The Coen brothers' first film in three years is a tricky piece. Because of their collaboration with T-Bone Burnett and an invocation of the Odyssey, it might seem closely related to O Brother Where Art Thou, but its closest kin in the Coen filmography is really Barton Fink. Set in 1961, it explicitly offers the Disney animal adventure The Incredible Journey as a cinematic reference point, but when I think of a cat lost in New York City in 1961 I think Breakfast at Tiffany's, and there's probably more room for illuminating comparisons in that direction. The title itself is deceptive, as is, presumably, the title character's record album of the same name, since we never truly get inside Llewyn Davis (Oscar Isaac) and may leave the theater thinking there'd be nothing there if we got inside. The picture's a period piece with little appeal to nostalgia; since the subject is folk music and some of Davis's songs were created for this movie, we don't hear the usual pop tunes that define the decade if not the particular year. It doesn't seem to be about 1961 or the folk music scene on the brink of Dylan's emergence. Instead, it's about failure and frustration, if not a will to failure or self-frustration, but Davis must have enough talent to keep the film from becoming the wrong kind of comedy. That makes his failures as an entertainer and a person more mysterious, if not more tragic, but the Coens give us no Rosebud to account for them. That's only fair, since it's not as if these are problems only Davis can have or get.
We know his weakness; Llewyn doesn't "connect with people" the way some of his rivals do. But that begs more questions. How much of his dysfunction have to do with the suicide of his singing partner, for instance? But the Coens resist the temptation to show that person in flashback, and we never learn why he jumped off the George Washington Bridge. How much of Llewyn's conflicted attitude toward music, not to mention his sometimes-horrifying irresponsibility, has to do with his relationship with his father? He seems to resent having to play music, treating performance as an onerous job, while the only time he performs unbidden, or not for money, is when he visits his father in a nursing home. Llewyn reminds his dad that he'd always liked the particular song he plays, but the Coens undermine the sentiment of the moment by having the father soil himself in apparent response to the music. The brothers strive to maintain a comic tone, and some bits like the song "Please Mr. Kennedy" are hilarous, yet Inside Llewyn Davis is in some ways their darkest film. Davis is definitely their most unlovable protagonist. He is contemptibly irresponsible, reaching bottom when he abandons a dying or dead John Goodman and a live cat in a car on the highway on a wintry night. Bruno Delbonnel's cinematography is at its best and bleakest as Davis quits the car and hitchikes for Chicago, and later, when Davis fears he may have hit the same cat with another car on the return trip to New York. These are dark nights for Davis's soul, or what passes for it, and Oscar Isaac conveys convincingly both the character's moral agony and his inability to do anything about it -- both feelings compounded by his recent refusal to take the exit into Akron to find a child he'd only just found out about, the result of an aborted abortion.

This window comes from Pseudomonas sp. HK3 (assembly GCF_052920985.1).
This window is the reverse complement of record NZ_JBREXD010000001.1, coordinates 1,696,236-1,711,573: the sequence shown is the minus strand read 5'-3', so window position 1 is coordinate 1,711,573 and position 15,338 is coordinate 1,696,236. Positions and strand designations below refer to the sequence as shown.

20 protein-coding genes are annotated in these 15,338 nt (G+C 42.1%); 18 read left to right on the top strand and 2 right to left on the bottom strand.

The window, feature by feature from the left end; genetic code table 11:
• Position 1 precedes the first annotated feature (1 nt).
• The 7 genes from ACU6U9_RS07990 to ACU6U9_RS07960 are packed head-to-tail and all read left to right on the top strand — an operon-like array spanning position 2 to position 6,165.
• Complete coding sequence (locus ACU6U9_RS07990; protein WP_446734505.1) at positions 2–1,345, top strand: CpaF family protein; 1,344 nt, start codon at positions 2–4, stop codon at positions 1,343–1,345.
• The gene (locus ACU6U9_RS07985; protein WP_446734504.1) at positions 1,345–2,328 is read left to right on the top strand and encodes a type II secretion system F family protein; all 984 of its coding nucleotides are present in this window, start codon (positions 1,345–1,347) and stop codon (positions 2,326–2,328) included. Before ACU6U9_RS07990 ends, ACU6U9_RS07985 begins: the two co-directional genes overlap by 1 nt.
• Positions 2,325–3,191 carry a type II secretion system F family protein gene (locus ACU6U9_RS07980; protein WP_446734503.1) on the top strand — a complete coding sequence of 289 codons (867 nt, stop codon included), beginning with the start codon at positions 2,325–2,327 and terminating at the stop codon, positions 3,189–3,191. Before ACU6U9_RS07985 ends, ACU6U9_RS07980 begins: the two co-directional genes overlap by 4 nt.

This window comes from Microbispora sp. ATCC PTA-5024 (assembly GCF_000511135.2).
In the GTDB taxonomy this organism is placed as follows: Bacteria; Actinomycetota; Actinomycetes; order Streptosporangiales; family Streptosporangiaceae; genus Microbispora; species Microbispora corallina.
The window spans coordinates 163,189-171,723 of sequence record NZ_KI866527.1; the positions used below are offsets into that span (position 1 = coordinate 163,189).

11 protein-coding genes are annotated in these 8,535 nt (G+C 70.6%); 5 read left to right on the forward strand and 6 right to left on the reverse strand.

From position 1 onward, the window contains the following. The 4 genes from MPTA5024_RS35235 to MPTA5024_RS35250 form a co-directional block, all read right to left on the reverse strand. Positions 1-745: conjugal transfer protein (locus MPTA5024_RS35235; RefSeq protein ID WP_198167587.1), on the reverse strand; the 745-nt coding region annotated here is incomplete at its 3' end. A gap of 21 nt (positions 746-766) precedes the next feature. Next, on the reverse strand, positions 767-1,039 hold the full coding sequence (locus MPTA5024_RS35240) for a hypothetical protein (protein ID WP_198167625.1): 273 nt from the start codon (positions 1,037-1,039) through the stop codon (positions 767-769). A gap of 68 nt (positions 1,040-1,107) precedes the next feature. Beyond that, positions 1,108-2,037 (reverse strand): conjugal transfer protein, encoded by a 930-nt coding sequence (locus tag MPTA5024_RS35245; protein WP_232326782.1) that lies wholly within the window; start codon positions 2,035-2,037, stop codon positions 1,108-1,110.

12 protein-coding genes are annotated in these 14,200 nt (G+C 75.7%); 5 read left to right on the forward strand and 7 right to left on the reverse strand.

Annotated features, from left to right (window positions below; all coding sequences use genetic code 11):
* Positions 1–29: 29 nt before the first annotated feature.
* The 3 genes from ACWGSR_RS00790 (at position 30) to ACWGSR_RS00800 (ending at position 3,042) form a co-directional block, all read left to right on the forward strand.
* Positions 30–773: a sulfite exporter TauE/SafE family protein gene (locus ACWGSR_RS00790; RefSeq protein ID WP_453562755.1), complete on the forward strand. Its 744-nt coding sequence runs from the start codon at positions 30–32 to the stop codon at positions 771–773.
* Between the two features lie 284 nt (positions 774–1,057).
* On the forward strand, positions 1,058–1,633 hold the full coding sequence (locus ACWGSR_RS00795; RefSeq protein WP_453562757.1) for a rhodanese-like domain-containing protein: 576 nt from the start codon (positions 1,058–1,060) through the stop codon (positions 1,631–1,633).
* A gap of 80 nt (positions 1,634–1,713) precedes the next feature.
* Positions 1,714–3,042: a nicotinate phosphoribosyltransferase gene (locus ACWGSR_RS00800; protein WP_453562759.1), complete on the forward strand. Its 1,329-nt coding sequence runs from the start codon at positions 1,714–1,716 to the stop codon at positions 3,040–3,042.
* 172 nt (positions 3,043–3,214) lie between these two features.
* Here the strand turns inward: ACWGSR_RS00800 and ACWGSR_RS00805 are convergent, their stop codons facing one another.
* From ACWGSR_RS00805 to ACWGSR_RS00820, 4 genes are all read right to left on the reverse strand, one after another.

Llewyn Davis is alienated to an extent fatal to whatever artistic ambition he has, but I don't think the Coens mean to say that this alienation is his crucial flaw. They may mean to show that such alienation and ambivalence is close to the surface of many artists, not just the failures -- their own reputation for misanthropy is probably relevant here, and for some Inside Llewyn Davis will only reconfirm that reputation. But Llewyn Davis rings too true as a type to be dismissed as a misanthropic caricature, though some of the supporting cast may seem like more typical Coen caricatures, and the most disquieting thing about the movie is the extent to which we find ourselves empathizing with this apparently repulsive person as everything goes wrong for him. He may seem exceptionally rotten in may respects, but let's face it: sabotaging one's own ambitions, perhaps misunderstanding them in the first place and failing to become famous are not exceptional at all.